Tuesday, September 17, 2013

the art of networking


I walked out onto the rooftop deck of the Madison Hotel and gazed at the beautiful serenity of the mighty Mississippi River. There could not possibly be a better view in all of Memphis. As the sun set, I admired the gorgeous landscape of my home state from across the way.

And then I remembered why I was there: to network. I wish John Brown University had taught a class on how to introduce yourself to people you don’t know, specifically high power executives and city leaders. Networking is certainly an art form: effortlessly introducing yourself, landing on just the right topic of chit chat, and - the hardest part of all – finding a gracious exit to the conversation.


Like all things, I am sure it is something that comes naturally with practice, but for an introvert and networking newbie like me, it’s a painful beginning. Like always, I had trouble communicating my name. You would think “Jenny” would be pretty simple and to the point, but I wish I had a nickel for every time someone said “Jeannie?” or “Janine?” or even once “Channing?” I am the girl who can’t say her own name.

Then once introductions were through I had trouble coming up with topics of conversation. After two or three times, I decided, “So how long have you been in Memphis?” was the safest question to ask, and it was {pretty much} seamless from that point on.

But I had the worst time leaving once the conversation had played itself out. I didn’t have a next move, but I also didn’t have anything else to say. So I would borrow a line from my husband, “Welp!” and say it was nice to meet them, wish them a good evening, and wander around aimlessly until I gathered enough courage to talk to the next person.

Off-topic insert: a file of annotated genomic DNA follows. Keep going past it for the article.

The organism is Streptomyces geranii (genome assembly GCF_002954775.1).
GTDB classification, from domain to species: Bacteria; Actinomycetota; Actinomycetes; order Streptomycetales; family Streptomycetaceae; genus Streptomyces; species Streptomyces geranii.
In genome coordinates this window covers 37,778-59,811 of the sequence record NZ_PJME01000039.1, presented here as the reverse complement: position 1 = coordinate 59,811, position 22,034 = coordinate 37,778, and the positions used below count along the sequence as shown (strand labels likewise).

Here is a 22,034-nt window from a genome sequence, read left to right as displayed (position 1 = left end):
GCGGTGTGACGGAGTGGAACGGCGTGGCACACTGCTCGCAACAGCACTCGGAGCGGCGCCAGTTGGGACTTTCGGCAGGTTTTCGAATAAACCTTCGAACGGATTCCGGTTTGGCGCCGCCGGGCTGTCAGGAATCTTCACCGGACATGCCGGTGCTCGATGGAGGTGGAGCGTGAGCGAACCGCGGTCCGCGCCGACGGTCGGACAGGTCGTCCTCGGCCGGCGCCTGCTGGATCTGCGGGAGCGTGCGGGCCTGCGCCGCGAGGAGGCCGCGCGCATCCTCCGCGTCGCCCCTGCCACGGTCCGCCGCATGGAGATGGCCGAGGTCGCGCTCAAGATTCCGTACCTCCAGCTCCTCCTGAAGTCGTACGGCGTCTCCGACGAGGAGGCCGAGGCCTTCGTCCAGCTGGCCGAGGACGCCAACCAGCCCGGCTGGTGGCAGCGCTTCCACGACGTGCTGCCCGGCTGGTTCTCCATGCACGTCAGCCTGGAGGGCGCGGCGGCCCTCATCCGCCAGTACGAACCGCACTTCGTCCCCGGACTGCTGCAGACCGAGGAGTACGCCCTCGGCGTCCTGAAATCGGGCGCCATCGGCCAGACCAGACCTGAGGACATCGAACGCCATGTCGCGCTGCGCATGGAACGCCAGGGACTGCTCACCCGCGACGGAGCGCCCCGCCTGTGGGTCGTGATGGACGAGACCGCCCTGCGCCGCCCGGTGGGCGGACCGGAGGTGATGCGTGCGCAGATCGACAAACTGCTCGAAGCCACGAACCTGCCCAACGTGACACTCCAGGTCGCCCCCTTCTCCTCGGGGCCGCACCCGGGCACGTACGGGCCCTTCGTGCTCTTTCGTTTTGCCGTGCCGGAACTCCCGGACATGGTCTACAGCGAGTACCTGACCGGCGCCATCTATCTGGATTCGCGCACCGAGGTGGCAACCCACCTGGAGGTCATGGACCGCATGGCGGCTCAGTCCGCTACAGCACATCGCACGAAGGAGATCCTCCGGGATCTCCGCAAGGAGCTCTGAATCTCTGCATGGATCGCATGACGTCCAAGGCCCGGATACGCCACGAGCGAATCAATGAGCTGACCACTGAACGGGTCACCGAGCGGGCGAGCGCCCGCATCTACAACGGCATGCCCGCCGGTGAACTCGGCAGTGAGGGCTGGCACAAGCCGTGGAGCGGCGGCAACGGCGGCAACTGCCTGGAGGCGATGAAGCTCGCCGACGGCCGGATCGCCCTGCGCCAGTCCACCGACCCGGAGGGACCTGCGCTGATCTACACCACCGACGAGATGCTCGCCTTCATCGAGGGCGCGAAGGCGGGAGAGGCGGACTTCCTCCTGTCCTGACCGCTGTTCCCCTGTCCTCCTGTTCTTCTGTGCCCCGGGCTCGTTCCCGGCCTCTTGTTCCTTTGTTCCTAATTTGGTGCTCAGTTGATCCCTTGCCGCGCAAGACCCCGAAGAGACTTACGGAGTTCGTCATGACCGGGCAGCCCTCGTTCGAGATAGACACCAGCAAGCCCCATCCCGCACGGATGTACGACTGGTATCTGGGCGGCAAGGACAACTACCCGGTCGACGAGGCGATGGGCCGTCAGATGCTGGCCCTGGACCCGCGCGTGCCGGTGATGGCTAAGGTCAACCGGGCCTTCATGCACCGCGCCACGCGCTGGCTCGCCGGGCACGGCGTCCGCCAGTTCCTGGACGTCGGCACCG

I’m making myself sound very socially awkward, and I’m really not. I am proud of the way I handled myself tonight. I made lots of great connections and even better conversations. I learned about some amazing companies and received advice from people who moved to Memphis just like me.

And none of that would have ever happened if I stayed inside my shell.

But I have some people to thank for that:

-My friend Creamer for introducing me to the book The Energy Bus right when I needed to hear its message. I started the book Saturday night and finished it Monday morning. I spent all day focusing on what value I bring to my team and why the people at the event would want to meet me. The positive energy was powerful.

-Pastor Jonathan from Christy City Church who taught on The Gospel & My Worry on Sunday morning and made me realize that I was so overly concerned with what people thought about me and how I portray myself that I was causing myself unnecessary stress.

-My mother-in-law for being an awesome example of how to love and connect with people, even ones you don’t know. And providing great advice, which ended up becoming incredibly useful. {She told me to do my research beforehand. Learn the names of the people who will be there. They will be impressed that you know who they are.}

-My bosses for seeing my potential and pushing – or forcing – me out of my shell. And for giving me all these opportunities to grow and learn.

-My husband for providing a very relaxing Sunday and helping me prepare mentally and emotionally for the next day.

-And most of all, my God. For His faithfulness. For being an endless Source of strength. For listening to my doubts and fears and quickly dispelling them. For being a constant Companion. For never leaving my side. For being more than enough.

Don’t worry about anything; instead, pray about everything. Tell God what you need, and thank Him for all He has done. Then you will experience God’s peace, which exceeds anything we can understand. His peace will guard your hearts and minds as you live in Christ Jesus.
~Philippians 4:6-7


So what about you? Does meeting new people come naturally or do you have some helpful tricks up your sleeve?

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